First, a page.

INQUISITION-. LETTER IV. [Newspaper Article] — Jesuit, or, Catholic sentinel (Boston, Mass. : 1829) — 1 May 1830
INQUISITION-. LETTER IV. Sir, In Natural Science we constantly read of main quantities; we speak of mean distance , mean velocity, mean time, &amp;c. Stc. It may, perhaps, be high time to introduce this idea into politics, and to conclude that the best institutions are not those which afford its members the greatest possible degree of happiness for a given time, but rather those that furnish the greatest possible quantum of happiness to the greatest possible number of generations. Such is the mean happiness-, and I am satisfied that there would be no great difficulty in ascertaining such a point. According to such an axiom, I would be curious to know what answer the most unrelenting enemy to the Inquisition could make to a Spaniard, who (to say nothing about what you have hitherto lead on this subject) would justify it in the following manner. “ You are purblind. Your sphere of vision is extremely limited; it rests upon a single point. Our legislators stand upon a moun-tain-...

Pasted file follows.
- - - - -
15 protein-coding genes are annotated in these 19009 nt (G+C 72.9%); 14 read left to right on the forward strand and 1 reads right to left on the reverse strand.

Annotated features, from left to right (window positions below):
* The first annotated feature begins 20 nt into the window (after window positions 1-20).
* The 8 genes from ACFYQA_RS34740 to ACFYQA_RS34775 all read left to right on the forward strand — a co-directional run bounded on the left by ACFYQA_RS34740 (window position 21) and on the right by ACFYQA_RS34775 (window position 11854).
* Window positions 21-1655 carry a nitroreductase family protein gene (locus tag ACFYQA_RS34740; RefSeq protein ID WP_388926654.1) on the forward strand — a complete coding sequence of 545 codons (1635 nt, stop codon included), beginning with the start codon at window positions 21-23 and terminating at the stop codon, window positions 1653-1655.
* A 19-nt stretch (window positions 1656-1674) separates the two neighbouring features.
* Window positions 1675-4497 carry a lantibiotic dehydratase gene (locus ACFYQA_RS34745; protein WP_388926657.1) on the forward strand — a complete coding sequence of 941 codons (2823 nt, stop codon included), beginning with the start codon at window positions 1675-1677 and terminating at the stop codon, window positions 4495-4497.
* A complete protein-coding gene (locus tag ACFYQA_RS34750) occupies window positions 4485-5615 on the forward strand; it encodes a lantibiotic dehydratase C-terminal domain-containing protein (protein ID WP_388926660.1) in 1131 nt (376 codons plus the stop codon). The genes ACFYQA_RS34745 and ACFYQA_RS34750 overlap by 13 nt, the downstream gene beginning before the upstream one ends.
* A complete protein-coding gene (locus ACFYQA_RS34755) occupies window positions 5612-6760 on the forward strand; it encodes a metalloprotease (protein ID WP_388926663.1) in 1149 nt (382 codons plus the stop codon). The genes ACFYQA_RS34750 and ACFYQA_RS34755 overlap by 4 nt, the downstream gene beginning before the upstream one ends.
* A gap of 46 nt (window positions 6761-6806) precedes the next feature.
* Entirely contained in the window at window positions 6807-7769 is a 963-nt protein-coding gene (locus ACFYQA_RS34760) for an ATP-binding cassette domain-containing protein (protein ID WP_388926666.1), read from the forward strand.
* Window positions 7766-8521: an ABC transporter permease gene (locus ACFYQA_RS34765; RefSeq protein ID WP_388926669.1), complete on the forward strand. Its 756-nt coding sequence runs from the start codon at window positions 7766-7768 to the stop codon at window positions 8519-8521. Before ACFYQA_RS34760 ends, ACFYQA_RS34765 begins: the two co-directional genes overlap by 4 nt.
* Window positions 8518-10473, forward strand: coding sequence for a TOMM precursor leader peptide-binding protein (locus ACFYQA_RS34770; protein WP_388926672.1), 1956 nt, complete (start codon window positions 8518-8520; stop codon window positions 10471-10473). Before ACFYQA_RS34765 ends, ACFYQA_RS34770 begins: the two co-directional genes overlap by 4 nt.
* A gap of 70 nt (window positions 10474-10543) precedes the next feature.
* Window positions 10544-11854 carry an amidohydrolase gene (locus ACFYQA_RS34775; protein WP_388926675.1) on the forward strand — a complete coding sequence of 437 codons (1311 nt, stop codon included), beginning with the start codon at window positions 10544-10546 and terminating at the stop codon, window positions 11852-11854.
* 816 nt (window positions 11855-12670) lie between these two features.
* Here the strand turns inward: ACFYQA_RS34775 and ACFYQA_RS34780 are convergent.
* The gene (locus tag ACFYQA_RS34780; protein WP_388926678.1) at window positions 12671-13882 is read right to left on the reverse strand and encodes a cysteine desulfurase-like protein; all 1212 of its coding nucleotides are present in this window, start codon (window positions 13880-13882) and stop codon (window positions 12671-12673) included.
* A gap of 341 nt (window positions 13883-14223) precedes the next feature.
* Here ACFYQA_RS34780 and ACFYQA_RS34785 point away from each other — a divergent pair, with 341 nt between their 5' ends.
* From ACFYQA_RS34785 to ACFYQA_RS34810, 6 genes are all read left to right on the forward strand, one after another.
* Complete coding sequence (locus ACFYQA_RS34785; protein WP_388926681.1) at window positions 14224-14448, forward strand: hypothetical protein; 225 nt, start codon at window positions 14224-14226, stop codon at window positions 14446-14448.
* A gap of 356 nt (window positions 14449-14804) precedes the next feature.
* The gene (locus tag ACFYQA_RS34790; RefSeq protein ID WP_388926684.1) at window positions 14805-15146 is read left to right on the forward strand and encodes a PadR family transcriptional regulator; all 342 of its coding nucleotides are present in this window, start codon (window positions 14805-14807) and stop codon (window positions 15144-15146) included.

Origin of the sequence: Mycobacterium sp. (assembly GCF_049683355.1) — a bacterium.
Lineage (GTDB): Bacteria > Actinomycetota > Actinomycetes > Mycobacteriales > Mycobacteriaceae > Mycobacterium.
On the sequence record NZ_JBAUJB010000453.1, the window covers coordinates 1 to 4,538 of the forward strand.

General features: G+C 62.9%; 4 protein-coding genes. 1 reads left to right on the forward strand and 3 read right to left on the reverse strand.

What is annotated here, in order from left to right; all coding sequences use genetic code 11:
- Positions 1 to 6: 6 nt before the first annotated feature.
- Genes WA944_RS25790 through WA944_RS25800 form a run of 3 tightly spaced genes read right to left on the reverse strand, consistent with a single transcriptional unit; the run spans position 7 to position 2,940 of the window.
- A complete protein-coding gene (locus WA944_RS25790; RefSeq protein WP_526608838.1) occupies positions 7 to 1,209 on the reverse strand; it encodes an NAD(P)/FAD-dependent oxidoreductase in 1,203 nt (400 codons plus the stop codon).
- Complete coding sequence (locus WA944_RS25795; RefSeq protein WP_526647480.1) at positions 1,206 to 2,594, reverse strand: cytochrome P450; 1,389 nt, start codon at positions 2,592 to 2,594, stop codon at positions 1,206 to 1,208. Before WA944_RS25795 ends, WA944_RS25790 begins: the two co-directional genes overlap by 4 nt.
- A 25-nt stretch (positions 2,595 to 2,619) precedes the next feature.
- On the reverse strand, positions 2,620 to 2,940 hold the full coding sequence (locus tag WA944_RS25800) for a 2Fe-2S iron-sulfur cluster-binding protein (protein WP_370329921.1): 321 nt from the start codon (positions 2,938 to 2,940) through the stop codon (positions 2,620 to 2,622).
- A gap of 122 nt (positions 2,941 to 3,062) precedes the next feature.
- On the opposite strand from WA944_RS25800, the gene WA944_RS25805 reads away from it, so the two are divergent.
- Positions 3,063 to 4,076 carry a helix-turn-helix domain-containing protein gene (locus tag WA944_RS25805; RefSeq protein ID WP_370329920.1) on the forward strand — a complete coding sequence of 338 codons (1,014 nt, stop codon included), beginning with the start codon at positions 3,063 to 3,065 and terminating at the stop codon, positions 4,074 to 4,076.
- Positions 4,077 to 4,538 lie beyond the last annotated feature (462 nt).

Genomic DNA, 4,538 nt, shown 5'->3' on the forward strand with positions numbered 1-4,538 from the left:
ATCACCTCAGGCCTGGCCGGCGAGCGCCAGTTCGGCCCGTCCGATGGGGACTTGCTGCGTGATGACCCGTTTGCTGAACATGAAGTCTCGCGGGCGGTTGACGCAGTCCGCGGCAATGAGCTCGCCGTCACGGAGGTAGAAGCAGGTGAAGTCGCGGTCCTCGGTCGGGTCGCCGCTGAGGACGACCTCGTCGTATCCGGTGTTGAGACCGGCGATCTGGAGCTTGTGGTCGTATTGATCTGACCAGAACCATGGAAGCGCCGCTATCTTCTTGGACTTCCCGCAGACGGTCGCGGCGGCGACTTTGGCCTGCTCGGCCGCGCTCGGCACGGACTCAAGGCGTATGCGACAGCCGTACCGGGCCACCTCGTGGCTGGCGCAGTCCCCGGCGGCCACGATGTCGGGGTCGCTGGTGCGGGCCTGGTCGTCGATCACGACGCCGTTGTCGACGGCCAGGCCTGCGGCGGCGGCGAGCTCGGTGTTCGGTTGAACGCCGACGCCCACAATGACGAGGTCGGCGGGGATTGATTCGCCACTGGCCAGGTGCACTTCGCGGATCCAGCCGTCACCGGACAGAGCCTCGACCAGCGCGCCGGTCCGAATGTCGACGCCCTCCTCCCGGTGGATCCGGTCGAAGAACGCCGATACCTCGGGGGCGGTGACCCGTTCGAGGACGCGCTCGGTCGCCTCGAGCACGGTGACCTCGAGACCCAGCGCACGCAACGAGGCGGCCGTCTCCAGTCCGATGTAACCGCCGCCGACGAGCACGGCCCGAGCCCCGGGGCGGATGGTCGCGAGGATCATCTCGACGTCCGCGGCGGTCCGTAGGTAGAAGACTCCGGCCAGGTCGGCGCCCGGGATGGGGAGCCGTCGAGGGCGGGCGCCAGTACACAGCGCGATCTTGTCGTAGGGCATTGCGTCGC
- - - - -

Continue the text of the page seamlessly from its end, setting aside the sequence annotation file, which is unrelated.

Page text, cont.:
Untitled [Newspaper Article] — Jesuit, or, Catholic sentinel (Boston, Mass. : 1829) — 1 May 1830
The French revolution scarcely broke out when Edmund Burke, the celebrated Irish Statesman, announced to all Europe that she was on the eve of a new domination; yet so prejudiced, or unfortunately fond of a change were the people at that time, that his prediction was generally believed to be chimerical. But the disastrous events of the catastrophe, the formidable appearance of a licentious soldiery and mob, who seem naturally to inherit a revolutionary passion, and who exhibited in their persons, so many living images of a Revolution Incarnate , the invasions, and conquests, and triumphs of the Modern Attila, nay, all Europe convulsed from an apprehension of bending under his universal supremacy, finally proved to the civilized world, even to those who before would not, or could not see, that the prophecy of the illustrious Burke was but too true. A twenty two years’ desolating war had clearly shewn that monarchies, however ancient, or strong, were then obliged to put forth every ne...
An exact and faithful account of the arrest of Pope Pius VII. and of his removal from Rome, in the year 1809. [Newspaper Article] — Jesuit, or, Catholic sentinel (Boston, Mass. : 1829) — 1 May 1830